Multichannel a 'strategic advantage' for Sainsbury's: online, convenience grow but overall retail s
Sainsbury's chief executive Mike Coupe today said that its investments in multichannel retail had given a "strategic advantage" to the supermarket, which has reported flat retail sales but growing online and convenience sales in the first half of its financial year.
"Our strategy of investing to ensure customers can shop with us across multiple channels remains a strategic advantage," he said. "Shopping at Sainsbury's is now more convenient than ever for our customers and we are able to reward them for their loyalty."
His comments came as Sainsbury's , a Model trader in InternetRetailing IRUK500
research, reported that its online sales had grown by 7% and orders by nearly 14% in the 26 weeks to September 26
Convenience sales, a channel which is growing quickly as consumers change their shopping patterns to buy less, more often, were up by 11% and the supermarket opened 37 new stores in this channel, while trialling new formats
including a 'micro convenience store layout' in six supermarkets. But underlying group sales of £13.6bn, including VAT, were 2% down on the same time last year, while retail sales of £13.5bn, including VAT, were down by 2%, or 0.1% when fuel sales were discounted. Like-for-like sales, which reflect the effect of store openings and closures, were down by 1.6% when VAT was included and fuel excluded.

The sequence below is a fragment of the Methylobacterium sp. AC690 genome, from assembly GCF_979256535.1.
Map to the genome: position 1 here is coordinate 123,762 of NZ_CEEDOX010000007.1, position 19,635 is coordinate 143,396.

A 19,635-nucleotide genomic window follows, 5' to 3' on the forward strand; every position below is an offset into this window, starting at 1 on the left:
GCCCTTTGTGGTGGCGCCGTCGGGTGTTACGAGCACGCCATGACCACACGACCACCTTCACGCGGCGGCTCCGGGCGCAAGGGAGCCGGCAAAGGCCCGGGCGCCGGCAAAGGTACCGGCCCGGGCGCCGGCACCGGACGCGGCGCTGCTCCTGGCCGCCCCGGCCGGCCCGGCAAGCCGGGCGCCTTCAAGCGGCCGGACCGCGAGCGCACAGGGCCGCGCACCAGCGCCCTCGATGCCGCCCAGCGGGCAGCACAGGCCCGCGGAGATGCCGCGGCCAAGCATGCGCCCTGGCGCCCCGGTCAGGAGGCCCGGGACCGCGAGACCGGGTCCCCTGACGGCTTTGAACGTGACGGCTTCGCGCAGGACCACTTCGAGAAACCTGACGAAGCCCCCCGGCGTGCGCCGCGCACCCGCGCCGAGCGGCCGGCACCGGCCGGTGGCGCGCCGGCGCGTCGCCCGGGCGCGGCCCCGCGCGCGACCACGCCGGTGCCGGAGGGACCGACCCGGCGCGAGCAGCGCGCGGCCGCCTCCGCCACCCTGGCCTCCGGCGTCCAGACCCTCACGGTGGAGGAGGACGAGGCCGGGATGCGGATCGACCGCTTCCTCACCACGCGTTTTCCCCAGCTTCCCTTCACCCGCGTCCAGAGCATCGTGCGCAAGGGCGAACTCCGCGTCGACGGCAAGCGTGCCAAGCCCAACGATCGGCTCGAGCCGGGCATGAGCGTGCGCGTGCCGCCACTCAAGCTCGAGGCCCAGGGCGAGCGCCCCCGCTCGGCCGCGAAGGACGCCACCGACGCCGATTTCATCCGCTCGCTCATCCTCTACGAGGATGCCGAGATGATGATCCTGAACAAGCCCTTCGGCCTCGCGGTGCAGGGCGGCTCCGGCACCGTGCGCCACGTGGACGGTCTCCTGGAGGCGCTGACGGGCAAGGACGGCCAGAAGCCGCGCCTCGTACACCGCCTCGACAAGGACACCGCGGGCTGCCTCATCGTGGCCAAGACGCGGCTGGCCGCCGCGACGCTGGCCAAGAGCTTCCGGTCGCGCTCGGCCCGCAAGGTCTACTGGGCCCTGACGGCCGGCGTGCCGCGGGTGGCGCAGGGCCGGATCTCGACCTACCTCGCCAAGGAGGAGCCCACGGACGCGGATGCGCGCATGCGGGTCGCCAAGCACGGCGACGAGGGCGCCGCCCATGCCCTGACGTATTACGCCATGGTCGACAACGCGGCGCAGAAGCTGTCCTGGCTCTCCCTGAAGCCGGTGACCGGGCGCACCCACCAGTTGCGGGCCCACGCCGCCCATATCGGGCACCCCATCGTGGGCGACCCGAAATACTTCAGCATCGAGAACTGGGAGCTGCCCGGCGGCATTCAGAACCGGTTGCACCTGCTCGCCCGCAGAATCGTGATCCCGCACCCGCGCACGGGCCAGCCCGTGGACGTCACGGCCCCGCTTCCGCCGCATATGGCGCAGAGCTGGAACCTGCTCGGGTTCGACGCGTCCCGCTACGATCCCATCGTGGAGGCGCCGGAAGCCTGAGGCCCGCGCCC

Pre-tax profits of £339m grew from a loss of £290m at the same time last year, while underlying pre-tax profits fell by 17.9% from £375m last year to £308m.
Sainsbury's predicted that although shoppers are buying "smarter" and minimising food waste, supermarkets would remain the "dominant channel for grocery shopping, but they need to adapt their product and service proposition." It added: "Against this backdrop, grocers who run efficient operations across a broad range of channels will be the most successful and best-equipped to deal with the current sector turbulence."
During the first half, it notched up a record week for online sales, delivering 256,000 orders. Sainsbury's had 52 click and collect sites for grocery by the end of the half, and said it was on track to have 100 by the end of this year. Such services, it said, made "commercial and operational sense", since it meant orders were picked close to the collection point, and cut down on extra transport and handling costs. Since the introduction of the plastic bag levy in early October, more than half of customers now choose its bagless delivery option.
Sainsbury's also expanded its non-food online service, taking the Tu website nationwide over the course of the summer after regional trials
. It said that initial sales beat its expectations, and that more than 80% of customers were now collecting their orders from more than 700 in-store collection points.Our view:
Sainsbury's results come two days after Tesco chief executive Dave Lewis, speaking at the CBI conference, described digital retailing as a "challenge", with the nature of the challenge being to ensure online operations are profitable in the way that stores used to be. Here, Sainsbury's chief executive Mike Coupe presents investment in online and multichannel retailing as a "strategic advantage". The supermarket argues that the winning supermarkets will be those that stay efficient while serving customers in the way they want to be served. History will tell whether concentrating on the customer or the balance sheet is more effective, but for the moment, we think that while retailers should certainly be concerned with both, putting the customer first is ultimately the path to that profitability.